Charline Whyte, senior campaign representative for the Sierra Club’s Beyond Coal Campaign, said that the Ohio court’s decision is a game changer for the environment since it sides with a safe method of getting rid of the toxic waste.  

“I just don’t see a scenario where the Public Service Commission doesn’t have a duty to look into the legality of closing without a liner,” she said. “This issue should be taken into consideration during this rate case because Georgia Power is asking for money from the customers to recoup the costs.”

“Our position is that ratepayers should not have to pay to clean up coal ash at all but if they do, it should only be for the safest option which is full excavation and removal to lined landfills,” Whyte added. 

If they raise the rates 12% again this year and they get all these additional increases (in 2023), then another three years from now, it’s gonna be another rate case, and they’re gonna come to us with another dramatic sob story about why they need even more.

– Brionte McCorkle, executive director of Georgia Conservation Voters

Rate case discussions over the last few months have also focused a great deal on the prospects for more solar-powered residences and businesses. 

The company claims non-solar customers are subsidizing the ones employing green technology. Georgia Power opposes continuing its monthly solar pilot program that reached its cap in 2021 of 5,000 customers. Moreover, the utility plans to charge customers $200 for rooftop solar connections to its electrical grid.

But the solar energy and environmental organizations weighing in on the rate case claim Georgia Power is misrepresenting why its rates are going up. They argue that the spread of solar use in Georgia’s market is small and the costs shifted to non-solar customers is negligible.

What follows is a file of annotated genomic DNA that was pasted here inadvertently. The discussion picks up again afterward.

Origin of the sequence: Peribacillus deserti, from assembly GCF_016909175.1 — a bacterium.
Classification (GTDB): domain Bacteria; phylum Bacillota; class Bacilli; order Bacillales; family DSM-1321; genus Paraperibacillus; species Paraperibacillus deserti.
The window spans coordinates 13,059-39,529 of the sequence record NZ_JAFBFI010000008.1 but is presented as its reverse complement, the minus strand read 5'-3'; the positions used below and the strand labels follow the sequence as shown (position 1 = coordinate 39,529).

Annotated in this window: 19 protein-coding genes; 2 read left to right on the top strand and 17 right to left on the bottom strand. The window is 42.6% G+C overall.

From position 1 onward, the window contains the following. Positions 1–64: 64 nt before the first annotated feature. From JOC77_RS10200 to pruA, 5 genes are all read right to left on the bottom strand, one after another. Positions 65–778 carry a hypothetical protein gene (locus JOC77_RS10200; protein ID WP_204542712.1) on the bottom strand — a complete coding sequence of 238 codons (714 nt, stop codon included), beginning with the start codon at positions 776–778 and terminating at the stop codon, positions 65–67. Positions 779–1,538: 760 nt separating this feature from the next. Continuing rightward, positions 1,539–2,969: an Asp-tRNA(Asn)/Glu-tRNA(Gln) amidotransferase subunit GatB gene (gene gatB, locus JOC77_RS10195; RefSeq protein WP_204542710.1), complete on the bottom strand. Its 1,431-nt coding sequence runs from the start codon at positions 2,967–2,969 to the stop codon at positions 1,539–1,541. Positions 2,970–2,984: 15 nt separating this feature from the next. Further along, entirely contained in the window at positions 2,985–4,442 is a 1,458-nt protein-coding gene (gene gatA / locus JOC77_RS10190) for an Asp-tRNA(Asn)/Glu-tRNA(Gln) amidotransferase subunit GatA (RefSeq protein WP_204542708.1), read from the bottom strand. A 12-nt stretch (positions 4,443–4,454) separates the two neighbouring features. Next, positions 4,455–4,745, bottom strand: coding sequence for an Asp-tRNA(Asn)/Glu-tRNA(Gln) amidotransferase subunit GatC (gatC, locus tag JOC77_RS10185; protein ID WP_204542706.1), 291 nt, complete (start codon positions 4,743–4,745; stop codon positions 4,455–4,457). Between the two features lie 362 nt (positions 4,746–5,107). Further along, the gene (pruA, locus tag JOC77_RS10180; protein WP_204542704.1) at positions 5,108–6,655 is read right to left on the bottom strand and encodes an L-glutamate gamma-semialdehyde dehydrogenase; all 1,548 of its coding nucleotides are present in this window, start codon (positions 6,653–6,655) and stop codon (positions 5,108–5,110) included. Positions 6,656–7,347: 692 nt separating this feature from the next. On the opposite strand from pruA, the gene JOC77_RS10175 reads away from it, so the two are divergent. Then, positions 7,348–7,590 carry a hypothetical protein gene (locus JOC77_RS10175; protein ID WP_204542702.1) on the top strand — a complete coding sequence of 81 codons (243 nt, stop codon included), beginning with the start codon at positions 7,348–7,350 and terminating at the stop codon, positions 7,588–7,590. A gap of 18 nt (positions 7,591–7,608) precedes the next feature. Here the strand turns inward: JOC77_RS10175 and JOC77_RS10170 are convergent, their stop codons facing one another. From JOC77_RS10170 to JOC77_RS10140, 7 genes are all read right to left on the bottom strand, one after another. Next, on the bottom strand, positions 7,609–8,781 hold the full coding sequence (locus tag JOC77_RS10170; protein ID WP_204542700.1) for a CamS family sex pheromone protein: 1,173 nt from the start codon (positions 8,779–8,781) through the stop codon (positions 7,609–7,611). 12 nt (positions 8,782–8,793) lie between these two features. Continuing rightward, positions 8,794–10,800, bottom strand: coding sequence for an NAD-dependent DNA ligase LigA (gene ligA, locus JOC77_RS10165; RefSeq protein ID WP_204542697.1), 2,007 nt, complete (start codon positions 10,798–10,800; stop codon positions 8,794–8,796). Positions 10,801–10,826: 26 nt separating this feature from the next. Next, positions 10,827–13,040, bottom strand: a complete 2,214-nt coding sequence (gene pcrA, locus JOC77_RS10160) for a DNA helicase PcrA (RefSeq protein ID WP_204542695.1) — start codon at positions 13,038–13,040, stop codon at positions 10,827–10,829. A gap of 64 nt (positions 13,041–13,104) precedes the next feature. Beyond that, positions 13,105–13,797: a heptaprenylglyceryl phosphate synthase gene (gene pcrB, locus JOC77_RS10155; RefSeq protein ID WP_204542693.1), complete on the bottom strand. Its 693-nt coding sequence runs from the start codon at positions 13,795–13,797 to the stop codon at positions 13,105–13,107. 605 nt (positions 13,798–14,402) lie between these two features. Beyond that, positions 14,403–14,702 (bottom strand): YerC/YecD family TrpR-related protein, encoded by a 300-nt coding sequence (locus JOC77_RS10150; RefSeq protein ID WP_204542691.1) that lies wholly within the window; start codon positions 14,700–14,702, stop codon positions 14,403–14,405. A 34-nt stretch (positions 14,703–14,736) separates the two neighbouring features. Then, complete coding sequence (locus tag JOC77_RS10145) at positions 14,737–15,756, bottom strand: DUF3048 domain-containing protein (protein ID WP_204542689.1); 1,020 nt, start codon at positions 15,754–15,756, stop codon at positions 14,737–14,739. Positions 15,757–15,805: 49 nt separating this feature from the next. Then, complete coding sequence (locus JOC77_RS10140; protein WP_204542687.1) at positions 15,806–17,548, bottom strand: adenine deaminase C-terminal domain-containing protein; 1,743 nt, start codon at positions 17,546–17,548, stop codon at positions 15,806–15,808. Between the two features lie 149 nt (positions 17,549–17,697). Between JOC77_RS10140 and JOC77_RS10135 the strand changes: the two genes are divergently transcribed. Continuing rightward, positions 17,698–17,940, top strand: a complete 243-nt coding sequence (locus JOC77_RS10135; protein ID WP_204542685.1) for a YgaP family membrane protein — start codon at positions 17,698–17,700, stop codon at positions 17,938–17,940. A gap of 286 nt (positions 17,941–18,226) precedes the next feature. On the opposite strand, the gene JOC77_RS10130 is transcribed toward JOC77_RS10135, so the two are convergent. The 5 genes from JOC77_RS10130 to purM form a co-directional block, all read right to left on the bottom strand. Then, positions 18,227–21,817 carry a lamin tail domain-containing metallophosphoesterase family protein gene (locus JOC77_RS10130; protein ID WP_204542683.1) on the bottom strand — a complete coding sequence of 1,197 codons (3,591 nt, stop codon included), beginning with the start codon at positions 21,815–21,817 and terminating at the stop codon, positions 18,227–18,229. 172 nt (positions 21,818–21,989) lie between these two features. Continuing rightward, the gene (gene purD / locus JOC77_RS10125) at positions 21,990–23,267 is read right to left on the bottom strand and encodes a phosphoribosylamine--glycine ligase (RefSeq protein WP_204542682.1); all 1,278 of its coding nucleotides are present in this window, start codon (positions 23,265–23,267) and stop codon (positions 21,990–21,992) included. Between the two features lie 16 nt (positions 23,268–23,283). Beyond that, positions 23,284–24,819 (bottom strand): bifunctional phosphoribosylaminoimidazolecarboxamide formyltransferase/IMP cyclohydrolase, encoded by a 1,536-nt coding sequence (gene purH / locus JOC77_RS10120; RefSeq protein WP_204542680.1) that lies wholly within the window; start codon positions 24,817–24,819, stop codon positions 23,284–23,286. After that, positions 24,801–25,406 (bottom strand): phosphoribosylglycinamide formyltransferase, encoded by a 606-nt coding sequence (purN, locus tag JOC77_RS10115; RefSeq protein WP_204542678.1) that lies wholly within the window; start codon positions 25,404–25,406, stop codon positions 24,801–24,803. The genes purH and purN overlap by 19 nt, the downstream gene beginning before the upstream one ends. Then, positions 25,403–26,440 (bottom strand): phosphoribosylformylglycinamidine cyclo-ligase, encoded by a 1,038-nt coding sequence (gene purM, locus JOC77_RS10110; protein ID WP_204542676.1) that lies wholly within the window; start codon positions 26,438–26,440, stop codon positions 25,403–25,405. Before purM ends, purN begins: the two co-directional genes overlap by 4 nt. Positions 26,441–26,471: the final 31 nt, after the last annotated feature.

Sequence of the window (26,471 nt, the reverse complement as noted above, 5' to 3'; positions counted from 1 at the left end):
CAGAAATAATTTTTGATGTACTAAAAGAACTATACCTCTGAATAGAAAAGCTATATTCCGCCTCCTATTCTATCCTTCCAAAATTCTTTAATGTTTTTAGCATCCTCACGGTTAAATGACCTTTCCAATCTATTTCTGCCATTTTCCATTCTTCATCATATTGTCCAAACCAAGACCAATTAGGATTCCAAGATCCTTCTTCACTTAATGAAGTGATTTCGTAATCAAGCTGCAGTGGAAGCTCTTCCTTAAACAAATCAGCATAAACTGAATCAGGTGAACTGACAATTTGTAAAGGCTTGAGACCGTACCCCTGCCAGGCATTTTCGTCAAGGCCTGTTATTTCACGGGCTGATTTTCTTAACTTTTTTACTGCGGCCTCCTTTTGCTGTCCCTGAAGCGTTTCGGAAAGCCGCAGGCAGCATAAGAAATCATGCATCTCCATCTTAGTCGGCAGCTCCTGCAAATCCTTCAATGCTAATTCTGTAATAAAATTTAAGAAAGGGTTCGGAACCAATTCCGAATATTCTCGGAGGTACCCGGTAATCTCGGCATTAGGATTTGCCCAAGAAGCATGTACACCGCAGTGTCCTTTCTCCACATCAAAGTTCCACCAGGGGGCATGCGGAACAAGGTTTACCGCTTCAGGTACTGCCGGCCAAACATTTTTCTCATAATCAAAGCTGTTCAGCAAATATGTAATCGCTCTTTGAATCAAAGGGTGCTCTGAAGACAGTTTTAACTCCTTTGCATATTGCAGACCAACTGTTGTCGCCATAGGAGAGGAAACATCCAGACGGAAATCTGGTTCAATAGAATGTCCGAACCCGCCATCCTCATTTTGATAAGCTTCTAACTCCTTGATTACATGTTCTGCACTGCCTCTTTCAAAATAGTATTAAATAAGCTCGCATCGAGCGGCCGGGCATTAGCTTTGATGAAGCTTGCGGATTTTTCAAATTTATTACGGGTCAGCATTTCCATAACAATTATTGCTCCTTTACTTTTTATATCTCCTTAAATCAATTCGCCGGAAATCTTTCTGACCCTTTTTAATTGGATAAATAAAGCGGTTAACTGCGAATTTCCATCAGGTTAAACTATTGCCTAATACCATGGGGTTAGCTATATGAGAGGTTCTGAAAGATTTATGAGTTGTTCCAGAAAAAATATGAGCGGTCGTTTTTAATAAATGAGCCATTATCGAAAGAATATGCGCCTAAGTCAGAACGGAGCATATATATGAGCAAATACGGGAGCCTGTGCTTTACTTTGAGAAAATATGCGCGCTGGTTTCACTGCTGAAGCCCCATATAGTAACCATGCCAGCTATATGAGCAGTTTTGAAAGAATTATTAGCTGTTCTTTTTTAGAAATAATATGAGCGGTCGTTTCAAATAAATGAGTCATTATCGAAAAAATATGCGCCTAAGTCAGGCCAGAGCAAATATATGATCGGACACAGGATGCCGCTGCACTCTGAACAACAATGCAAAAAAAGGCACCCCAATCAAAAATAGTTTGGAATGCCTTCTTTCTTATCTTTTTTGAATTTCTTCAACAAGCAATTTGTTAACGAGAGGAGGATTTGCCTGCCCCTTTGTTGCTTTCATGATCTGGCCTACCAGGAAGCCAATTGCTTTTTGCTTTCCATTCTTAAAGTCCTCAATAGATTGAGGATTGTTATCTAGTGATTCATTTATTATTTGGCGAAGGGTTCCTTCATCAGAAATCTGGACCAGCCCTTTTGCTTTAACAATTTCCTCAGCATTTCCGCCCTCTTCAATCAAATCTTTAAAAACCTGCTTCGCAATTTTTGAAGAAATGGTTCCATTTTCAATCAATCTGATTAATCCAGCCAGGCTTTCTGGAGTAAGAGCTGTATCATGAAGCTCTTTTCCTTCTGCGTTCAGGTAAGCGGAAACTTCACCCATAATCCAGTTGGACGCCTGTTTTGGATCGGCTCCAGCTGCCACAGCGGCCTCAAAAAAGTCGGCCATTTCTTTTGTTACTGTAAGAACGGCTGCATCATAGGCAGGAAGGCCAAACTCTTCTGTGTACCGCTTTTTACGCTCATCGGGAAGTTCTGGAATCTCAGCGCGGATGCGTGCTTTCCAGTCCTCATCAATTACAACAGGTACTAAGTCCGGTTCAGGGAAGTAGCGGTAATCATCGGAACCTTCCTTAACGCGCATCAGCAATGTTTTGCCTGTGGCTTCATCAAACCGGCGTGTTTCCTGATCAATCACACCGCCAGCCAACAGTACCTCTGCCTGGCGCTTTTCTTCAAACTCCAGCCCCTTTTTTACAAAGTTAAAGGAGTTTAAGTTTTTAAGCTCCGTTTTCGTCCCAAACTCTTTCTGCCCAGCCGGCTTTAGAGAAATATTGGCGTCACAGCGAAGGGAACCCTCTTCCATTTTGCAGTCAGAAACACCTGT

Commissioner Tim Echols has taken issue with the company’s plans, arguing that it could help define energy modernization in Georgia.

“It shows the kind of paltry penetration of rooftop solar in Georgia compared to other states, including neighboring states like Florida and South Carolina, and even Tennessee,” said Bryan Jacob, solar program director for Southern Alliance for Clean Energy.

The dispute pits how much profit Georgia Power shareholders should make against a chance for consumers to pay less for the utility company’s services. Georgia Power is asking commissioners to approve a 11% return on equity, a half-percent increase over its current return, which translates into about $94 million in additional benefit to shareholders per year.

In January, finance and insurance company Fitch Ratings reported that utility companies’ authorized returns remained relatively stable for the past two years at a median average of 9.5%. 

“If they raise the rates 12% again this year and they get all these additional increases (in 2023), then another three years from now, it’s gonna be another rate case, and they’re gonna come to us with another dramatic sob story about why they need even more money,” McCorkle said. 

“It’s not a lot when you put it in the context of things like Plant Vogtle, this billion dollar boondoggle that’s sucking all the money out of the room,” she said.

Former Colorado Public Utilities Commission chairman Ronald Lehr, who is an expert witness for the Southern Alliance for Clean Energy, said Georgia Power should come back to regulators for a review every year to account for tax credits, rebates, and other savings available under the federal Inflation Reduction Act. The law was not in place when the company filed its rate case early this year.

“It would be imprudent to approve the next year rate plan the way Georgia Power has proposed it without taking any of that money into consideration,” Jacob said. 

Georgia Recorder is part of States Newsroom, a network of news bureaus supported by grants and a coalition of donors as a 501c(3) public charity. Georgia Recorder maintains editorial independence. Contact Editor John McCosh for questions: Follow Georgia Recorder on Facebook and Twitter.